OK, we admit it. Our Catches of the Day are almost uniformly catches because they’re wicked cool, not because they’re particularly hot deals. That said, we do try to limit the number of bank-breaking collector’s items that we choose to feature. If a Catch of the Day sports a five-figure price tag, there better be a good reason. Well, as it happens…
Today’s Catch is a doozie of a dazzler, a catch in and of itself, as a musical instrument, as well as a rare, collectible artifact. What we got here is a 1993 Collings AT-17 that we spotted over at Gryphon Stringed Instruments, one of the rare 17″ archtops built pretty much entirely by Bill Collings himself, completed far less frequently than the already infrequent AT-16s. It actually pre-dates Collings record-keeping; according to the company it’s one of only two or three that were built before they started keeping detailed records in 1995. It’s a full-bodied, European spruce and Big Leaf maple, natural-finished beast (with a cutaway), the likes of which Bill basically stopped building more than a decade ago.
Gryphon supposes (quite sensibly) that this particular instrument, with the top signed and dated by Bill in 1992 and the label dated “1/93,” was built for the 1993 NAMM show, and they do a fine job of describing its character and condition:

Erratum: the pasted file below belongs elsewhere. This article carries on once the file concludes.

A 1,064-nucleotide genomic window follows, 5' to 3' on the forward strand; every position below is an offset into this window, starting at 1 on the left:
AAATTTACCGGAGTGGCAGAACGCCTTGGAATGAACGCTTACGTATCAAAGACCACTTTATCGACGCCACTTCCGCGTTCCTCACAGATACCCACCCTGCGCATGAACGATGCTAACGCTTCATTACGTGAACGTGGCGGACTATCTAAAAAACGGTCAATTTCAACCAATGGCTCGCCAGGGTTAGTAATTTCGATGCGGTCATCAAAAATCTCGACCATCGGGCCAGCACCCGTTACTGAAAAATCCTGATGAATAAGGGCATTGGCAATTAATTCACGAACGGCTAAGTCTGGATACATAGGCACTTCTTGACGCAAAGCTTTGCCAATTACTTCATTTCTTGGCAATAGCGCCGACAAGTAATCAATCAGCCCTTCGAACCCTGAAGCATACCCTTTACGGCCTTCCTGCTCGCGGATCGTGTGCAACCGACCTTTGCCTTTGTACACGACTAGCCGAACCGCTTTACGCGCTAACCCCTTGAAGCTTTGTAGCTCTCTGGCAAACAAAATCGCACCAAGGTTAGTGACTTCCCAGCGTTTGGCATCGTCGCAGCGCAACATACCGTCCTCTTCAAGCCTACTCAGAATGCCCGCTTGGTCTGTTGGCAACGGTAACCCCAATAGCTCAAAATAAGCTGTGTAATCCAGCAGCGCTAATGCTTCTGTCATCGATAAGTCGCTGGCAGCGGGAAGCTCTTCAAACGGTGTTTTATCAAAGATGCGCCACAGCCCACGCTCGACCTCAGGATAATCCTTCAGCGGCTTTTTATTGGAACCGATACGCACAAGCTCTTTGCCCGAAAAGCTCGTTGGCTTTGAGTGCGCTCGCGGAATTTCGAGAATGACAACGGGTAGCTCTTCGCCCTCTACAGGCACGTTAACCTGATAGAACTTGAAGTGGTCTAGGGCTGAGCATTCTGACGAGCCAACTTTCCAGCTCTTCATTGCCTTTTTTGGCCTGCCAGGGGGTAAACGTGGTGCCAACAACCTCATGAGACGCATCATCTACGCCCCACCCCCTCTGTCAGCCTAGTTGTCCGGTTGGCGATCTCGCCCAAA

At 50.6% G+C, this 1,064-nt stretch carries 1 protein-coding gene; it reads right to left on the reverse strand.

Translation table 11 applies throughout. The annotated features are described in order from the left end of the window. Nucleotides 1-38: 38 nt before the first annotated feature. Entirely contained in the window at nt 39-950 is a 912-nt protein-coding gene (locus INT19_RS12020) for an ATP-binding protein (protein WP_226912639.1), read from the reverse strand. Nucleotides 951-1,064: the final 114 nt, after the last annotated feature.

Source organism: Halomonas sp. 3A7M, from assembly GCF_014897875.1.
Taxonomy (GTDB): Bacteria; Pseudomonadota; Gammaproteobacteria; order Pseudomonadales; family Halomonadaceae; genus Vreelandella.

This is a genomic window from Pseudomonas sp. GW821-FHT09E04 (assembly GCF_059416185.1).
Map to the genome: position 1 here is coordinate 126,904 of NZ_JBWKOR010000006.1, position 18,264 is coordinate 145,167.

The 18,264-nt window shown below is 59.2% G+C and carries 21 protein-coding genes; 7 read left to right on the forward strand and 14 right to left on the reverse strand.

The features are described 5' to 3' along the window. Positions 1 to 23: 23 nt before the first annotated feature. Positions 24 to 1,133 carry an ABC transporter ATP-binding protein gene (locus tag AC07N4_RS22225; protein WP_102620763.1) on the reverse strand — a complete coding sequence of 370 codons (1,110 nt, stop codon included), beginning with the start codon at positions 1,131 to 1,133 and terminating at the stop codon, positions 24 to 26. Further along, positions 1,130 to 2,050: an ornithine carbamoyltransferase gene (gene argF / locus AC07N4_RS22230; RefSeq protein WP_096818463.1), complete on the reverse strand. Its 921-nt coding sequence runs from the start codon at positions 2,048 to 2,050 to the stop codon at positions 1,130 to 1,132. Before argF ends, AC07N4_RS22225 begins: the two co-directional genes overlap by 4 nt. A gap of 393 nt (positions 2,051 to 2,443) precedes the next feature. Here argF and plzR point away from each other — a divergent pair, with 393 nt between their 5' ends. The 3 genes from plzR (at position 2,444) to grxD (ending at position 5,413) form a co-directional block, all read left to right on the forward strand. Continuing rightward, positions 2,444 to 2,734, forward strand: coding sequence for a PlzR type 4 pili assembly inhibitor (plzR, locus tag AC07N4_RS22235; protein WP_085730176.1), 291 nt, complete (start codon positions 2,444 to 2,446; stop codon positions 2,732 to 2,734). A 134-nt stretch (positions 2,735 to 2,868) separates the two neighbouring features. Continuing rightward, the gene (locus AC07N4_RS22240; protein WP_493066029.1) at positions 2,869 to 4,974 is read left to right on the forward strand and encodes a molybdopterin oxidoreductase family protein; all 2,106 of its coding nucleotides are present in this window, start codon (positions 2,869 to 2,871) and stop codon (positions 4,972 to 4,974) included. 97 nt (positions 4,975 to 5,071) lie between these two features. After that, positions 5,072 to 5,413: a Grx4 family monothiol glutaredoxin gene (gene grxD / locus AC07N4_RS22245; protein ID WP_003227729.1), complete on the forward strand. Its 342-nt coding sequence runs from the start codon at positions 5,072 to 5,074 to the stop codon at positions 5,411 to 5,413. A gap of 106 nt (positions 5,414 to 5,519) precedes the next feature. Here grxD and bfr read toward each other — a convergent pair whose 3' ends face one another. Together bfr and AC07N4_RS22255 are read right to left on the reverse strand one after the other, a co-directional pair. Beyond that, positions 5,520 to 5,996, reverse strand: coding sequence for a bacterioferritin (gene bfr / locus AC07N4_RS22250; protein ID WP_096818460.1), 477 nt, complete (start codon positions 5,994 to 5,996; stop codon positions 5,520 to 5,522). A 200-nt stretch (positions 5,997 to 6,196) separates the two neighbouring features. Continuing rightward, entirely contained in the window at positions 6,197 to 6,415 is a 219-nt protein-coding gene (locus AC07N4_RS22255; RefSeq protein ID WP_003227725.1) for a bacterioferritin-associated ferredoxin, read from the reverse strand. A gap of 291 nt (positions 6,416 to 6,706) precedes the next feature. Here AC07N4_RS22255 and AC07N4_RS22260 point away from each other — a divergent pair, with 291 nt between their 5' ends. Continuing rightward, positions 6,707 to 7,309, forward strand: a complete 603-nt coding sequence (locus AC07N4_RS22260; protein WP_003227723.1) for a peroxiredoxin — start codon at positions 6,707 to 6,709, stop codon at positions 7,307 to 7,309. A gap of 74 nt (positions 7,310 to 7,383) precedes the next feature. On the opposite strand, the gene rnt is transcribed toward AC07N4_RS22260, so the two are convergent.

This is an excellent example of why we, and other Collings dealers, kept clamoring for AT-17 models, as it has everything you want in an acoustic archtop: clarity, balance, and if you need volume it’s there, almost without asking. There are a couple of light dings in the finish on the top, below the treble side of the bridge but above the tailpiece. The thin lacquer finish has settled nicely into the grain of both the spruce and the maple, giving it a lovely patina. Everything is original including the frets, which have only minor wear.
It bears some of the touches that became Collings trademarks – most notably the haircut headstock and parallelogram inlays – and is priced at $21,000 with two hardshell cases (the original TKL and a Calton), but Gryphon has some thoughts about discounts if only one case is wanted (though they strongly recommend the Calton if the guitar is being shipped).